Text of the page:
Sportswear giants ‘cutting off’ discounters

Major sportswear companies who cut off dealers who sell their products cheaply online have come to the attention of German competition authorities.

Sportswear giants 'cutting off' discounters
Photo: DPA

The Federal Cartel Office told The Local it was checking the terms of business used by Japanese shoe maker Asics, while German giant Adidas could be next for examination.

Disgruntled dealers who found their supply of sports shoes cut after selling them at reduced prices online have been complaining that the firms are trying to control prices and the market, the Financial Times Deutschland newspaper reported on Wednesday.

The manufacturers maintain that these online dealers undercut their manufacturer’s suggested retail price and thereby cheapen their image, the paper said. To prevent this, firms are increasingly refusing to deliver their products to these online dealers.

Both Adidas and Asics have said that they have cut off dealers who resell their goods on Internet platforms like Amazon and Ebay. Adidas said that was because its products were not being properly presented online – but one dealer dismissed this as a pretext. “They want to control everything,” he told the paper.

The newspaper said the cartel office got wind of the practice after a disgruntled Asics dealer made a complaint he was no longer being allowed to sell the products. Nike is reportedly going to follow suit, telling the paper that Amazon was not an authorised dealer.

Amazon Germany manager Ralf Kleber told the paper that he wanted to negotiate with Adidas.

“Telling the customer where he or she should buy their products is something we can’t understand,” Kleber told the paper, but could not suggest what kind of compromise might result from talks.

The paper noted that Puma has had its own online shop on Amazon for quite some time.

The Local/mw

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German football fans get green light to return to stadiums next season

Bundesliga clubs and other German sports venues will be allowed to welcome up to 25,000 spectators from next month, the city of Berlin said Tuesday after a meeting of officials from Germany's 16 states.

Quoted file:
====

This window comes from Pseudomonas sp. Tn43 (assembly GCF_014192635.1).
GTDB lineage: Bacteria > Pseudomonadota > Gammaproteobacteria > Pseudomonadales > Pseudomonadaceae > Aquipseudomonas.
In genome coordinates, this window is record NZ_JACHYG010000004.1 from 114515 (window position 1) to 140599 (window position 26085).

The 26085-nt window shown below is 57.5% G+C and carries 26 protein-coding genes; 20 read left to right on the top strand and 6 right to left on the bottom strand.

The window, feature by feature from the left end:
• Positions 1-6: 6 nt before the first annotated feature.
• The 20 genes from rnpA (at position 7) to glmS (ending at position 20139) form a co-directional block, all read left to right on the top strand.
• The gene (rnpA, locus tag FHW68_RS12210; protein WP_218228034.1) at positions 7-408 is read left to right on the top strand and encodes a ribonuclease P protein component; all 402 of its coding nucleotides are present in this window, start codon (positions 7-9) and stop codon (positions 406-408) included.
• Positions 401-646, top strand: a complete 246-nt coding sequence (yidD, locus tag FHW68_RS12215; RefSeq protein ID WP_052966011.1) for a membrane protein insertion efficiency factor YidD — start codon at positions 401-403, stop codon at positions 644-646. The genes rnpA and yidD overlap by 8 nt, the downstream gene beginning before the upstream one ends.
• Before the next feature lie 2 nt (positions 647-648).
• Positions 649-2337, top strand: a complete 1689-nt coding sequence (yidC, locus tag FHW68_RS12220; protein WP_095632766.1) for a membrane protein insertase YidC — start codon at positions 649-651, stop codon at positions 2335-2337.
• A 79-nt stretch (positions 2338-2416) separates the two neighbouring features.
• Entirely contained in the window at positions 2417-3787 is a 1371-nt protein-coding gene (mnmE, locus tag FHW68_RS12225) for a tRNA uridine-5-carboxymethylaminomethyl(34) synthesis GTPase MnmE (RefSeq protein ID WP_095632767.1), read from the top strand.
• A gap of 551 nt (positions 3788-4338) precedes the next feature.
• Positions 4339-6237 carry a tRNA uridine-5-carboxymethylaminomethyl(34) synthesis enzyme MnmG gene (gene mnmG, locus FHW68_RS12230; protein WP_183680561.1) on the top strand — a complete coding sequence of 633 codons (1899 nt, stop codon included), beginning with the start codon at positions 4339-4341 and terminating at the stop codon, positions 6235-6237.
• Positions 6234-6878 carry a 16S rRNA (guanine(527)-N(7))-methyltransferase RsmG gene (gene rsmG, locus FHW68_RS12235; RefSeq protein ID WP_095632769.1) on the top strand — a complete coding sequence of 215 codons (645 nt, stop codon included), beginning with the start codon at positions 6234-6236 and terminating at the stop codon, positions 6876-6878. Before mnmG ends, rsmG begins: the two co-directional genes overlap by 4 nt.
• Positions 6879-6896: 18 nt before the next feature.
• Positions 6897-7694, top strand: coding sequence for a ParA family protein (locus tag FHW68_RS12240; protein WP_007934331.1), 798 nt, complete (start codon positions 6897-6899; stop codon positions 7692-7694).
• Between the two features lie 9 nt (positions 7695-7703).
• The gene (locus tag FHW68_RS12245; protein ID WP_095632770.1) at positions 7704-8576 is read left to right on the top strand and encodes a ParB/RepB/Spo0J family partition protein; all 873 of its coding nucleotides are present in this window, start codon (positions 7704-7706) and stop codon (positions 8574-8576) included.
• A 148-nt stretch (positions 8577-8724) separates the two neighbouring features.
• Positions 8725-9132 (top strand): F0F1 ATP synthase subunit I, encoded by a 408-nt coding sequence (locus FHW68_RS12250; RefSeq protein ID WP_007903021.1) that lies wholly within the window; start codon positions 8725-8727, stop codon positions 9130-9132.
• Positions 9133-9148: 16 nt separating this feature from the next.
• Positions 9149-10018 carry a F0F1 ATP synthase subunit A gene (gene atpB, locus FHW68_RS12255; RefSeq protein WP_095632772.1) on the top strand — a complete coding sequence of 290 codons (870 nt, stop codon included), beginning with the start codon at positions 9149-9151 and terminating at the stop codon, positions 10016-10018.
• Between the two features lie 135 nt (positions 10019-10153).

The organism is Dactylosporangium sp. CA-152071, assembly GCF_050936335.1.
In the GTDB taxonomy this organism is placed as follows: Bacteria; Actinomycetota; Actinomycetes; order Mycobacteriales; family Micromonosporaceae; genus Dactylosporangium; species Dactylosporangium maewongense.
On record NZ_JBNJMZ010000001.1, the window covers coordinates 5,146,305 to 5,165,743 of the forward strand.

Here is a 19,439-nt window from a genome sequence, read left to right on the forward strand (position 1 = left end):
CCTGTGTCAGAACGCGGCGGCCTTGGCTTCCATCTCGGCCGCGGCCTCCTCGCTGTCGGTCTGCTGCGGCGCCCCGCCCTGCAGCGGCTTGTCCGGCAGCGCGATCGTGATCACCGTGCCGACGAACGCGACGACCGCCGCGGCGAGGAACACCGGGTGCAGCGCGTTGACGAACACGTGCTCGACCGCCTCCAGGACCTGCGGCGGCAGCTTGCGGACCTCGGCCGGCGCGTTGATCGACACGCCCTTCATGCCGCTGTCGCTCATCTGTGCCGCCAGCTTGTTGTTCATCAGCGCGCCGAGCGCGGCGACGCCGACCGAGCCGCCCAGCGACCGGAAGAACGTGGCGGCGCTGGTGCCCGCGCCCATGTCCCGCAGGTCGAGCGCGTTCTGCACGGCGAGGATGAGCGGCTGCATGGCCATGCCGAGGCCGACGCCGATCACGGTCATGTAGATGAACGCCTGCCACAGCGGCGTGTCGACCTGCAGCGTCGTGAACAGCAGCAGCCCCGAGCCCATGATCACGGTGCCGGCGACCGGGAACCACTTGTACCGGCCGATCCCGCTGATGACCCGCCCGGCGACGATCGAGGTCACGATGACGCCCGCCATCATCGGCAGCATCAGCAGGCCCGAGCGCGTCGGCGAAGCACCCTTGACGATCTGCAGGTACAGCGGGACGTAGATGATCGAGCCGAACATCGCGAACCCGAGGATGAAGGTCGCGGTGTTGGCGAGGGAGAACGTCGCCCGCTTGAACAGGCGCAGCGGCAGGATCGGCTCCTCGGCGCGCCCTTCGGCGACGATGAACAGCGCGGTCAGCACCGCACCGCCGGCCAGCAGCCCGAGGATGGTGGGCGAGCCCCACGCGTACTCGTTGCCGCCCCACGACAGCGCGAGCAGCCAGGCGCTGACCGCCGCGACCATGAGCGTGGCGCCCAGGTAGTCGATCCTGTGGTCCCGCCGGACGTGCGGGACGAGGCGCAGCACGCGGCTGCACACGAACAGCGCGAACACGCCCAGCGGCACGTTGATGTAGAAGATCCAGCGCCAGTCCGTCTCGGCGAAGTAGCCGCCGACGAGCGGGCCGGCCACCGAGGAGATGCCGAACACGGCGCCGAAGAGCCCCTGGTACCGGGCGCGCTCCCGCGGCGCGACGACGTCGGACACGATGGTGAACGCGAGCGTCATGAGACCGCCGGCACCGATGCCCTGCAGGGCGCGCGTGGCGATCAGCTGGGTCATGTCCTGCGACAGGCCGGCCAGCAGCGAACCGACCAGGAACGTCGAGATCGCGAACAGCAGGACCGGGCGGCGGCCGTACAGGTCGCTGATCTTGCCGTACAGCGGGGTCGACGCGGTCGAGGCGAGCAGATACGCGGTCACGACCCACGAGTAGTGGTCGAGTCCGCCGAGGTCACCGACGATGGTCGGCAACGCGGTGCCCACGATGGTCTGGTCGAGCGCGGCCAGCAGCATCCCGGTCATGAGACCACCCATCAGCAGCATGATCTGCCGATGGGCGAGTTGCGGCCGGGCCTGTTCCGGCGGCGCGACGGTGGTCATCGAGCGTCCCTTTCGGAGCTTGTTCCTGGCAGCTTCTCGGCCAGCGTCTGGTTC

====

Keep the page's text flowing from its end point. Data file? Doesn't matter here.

German football fans get green light to return to stadiums next season
Germany fans at the recent Euro 2020 match in London. Photo: picture alliance/dpa | Christian Charisius

Most matches in Germany’s top football league were played behind closed doors last season – so-called Geisterspiele or ghost games – because of the Covid-19 virus.

The new Bundesliga season starts on August 13th and with infection rates having fallen sharply, sports stadiums could be at 50 percent capacity, with the total number per match or event capped at 25,000.

The only exception is reigning Bundesliga champions Bayern Munich, where up to 20,000 fans will be allowed into home games at the 75,000-capacity Allianz Arena because officials in Bavaria are allowing only 35 percent of capacity.

The new rules apply until September 11 and amid concerns in Germany about the Delta variant of the coronavirus, incidence rates must not exceed 35 new infections per 100,000 people over the previous seven days.

READ ALSO: German states call for uniform Covid rules at big events

If that happens, and “the infection cannot be clearly contained”, a maximum of 5,000 spectators will be allowed into sports events, German officials warned.

Only fans who can prove they are vaccinated or present a negative test will be allowed into stadiums and hygiene rules must be followed.

An easing of the regulations meant crowds of around 14,000 were allowed to attend Euro 2020 matches at Munich’s Allianz Arena over the last three weeks, but fans were largely kept out of German league games last season.